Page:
UCLA's survival instincts were summed up by two on-field pleas Saturday.
Linebacker Akeem Ayers told the defense, "Let's punch them in the mouth," as Washington State sat on the Bruins' one-yard line in the fourth quarter.
Quarterback Richard Brehaut, moments after the defense held, was just as direct while huddling in the end zone: "I said, 'Let's get the [heck] out of here.'"
Well, the Bruins got in the last jabs, then got the heck out of the Rose Bowl, wiping their brow the whole way.
UCLA's 42-28 victory over Washington State came down to a reviewed call, a goal-line stand and a Cougars defense that lived down to its low billing. That allowed Bruins Coach Rick Neuheisel to go to his strength, the relentlessly positive.
"I think the lesson that I'm going to focus on from this game is our ability to respond when things look bleak," Neuheisel said.
The Bruins (3-2 overall, 1-1 in Pacific 10 Conference play) head off to play California next week with a perplexing personality. They dominated Texas in Austin a week ago, but labored against a team that has now lost 19 of its last 20 conference games.
But "an ugly win is still a win," free safety Rahim Moore said.
There was some beauty, at least offensively. Johnathan Franklin gained 216 yards rushing and Derrick Coleman had 185. UCLA rushed for 437 yards.
Still, the Cougars — who have beaten only Montana State this season — led, 28-20, in the third quarter.
"They made us bleed today," said defensive tackle David Carter, who had three sacks. "But the thing is, we don't pass out at the sight of blood."
The Bruins did appear in need of smelling salts early in the fourth quarter after Cougars quarterback Jeff Tuel appeared to have scored on a one-yard run to break a 28-28 tie. Help for UCLA came from above . . . literally.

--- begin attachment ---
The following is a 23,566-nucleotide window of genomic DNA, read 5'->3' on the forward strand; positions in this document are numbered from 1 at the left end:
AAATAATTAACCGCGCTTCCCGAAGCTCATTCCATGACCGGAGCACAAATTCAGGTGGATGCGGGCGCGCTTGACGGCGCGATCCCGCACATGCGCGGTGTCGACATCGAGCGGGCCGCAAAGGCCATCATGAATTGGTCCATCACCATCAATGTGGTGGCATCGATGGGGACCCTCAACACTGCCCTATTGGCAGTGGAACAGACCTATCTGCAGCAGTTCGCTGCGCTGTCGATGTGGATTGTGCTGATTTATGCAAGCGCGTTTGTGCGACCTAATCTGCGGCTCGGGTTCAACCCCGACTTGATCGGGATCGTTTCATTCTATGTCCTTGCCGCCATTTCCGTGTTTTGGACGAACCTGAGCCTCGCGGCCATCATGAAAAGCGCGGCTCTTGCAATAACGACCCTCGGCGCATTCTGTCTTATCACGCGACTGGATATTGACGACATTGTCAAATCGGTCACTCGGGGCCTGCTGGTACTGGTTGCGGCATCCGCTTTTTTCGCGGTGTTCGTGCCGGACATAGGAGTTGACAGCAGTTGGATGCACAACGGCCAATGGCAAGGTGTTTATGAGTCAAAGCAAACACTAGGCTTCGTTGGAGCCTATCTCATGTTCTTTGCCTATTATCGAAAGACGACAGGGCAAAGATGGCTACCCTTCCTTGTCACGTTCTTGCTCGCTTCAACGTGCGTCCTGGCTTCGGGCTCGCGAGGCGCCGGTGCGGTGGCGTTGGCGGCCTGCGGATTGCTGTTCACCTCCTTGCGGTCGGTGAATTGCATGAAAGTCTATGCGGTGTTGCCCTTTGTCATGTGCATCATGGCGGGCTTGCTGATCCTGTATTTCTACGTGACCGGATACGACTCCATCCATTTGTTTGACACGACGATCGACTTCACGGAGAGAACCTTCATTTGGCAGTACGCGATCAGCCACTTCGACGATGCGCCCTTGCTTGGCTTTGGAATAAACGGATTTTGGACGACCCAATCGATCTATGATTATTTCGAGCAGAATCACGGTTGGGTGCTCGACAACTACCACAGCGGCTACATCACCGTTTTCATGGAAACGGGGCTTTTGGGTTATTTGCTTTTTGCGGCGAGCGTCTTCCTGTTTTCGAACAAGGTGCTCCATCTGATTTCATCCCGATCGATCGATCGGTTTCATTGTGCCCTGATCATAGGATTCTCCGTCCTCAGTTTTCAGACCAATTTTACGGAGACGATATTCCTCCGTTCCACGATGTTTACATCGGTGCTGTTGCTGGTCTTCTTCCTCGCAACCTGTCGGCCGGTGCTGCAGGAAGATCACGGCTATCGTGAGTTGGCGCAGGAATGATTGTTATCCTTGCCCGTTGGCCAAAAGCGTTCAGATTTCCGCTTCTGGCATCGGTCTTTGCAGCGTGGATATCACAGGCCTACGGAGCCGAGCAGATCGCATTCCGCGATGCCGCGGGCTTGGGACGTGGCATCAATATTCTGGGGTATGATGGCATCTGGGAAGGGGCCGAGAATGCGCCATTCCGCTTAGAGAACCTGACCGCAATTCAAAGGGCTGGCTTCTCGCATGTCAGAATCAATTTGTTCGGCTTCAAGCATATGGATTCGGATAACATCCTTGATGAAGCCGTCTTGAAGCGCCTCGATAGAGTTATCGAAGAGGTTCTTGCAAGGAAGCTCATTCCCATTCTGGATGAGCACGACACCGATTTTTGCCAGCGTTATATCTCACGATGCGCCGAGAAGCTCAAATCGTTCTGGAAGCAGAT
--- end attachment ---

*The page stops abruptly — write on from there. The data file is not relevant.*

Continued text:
While Washington State (1-4, 0-1) was missing the extra point, game officials were being buzzed from the press box that a review was underway. The touchdown was overturned on review, sending UCLA's defense back onto the field.
"I said, 'We aren't going to surrender any more points,'" Ayers said. "That was the most energy we had the whole game."
Cornerback Aaron Hester and Moore stopped running back James Montgomery inches short of the goal line on fourth down.
"Their lineman kept saying, 'It's a touchdown, it's a touchdown,'" Moore said. "I told them, 'No it ain't.'"
UCLA went 99 yards the other way, 73 on a run by Coleman. Brehaut, starting in place of injured Kevin Prince, scored on one-yard run. Franklin and Coleman took turns on the next possession, with Coleman scoring from four yards to put the Bruins out of reach.
"This was a wake-up call for us," Carter said. "We shouldn't have let them put up 28 points on us."
The Bruins defense did have a bad week — Tuel threw for 311 yards. But Washington State's defense was as advertised.
The Cougars came into the game ranked 117th out of 120 teams nationally in total defense. They won't move up in the rankings.
This was the first time UCLA has had two running backs gain more than 180 yards in a game. Coleman averaged 12.3 yards per carry and Franklin 7.3. The Bruins had six running plays go for 22 or more yards.
But . . .
"We kept saying, 'Let's finish them off, let's put this team behind us,'" center Ryan Taylor said. "They kept creeping back in."
Tuel's passing got the Cougars going, but the Bruins nudged them along. A Franklin fumble led to one Washington State touchdown. Two pass-interference calls led to another.
"It looked like when the ball was up in the air we were waiting for it to come back down rather than looking like it belonged to us," Neuheisel said. "We've got to get that back fast."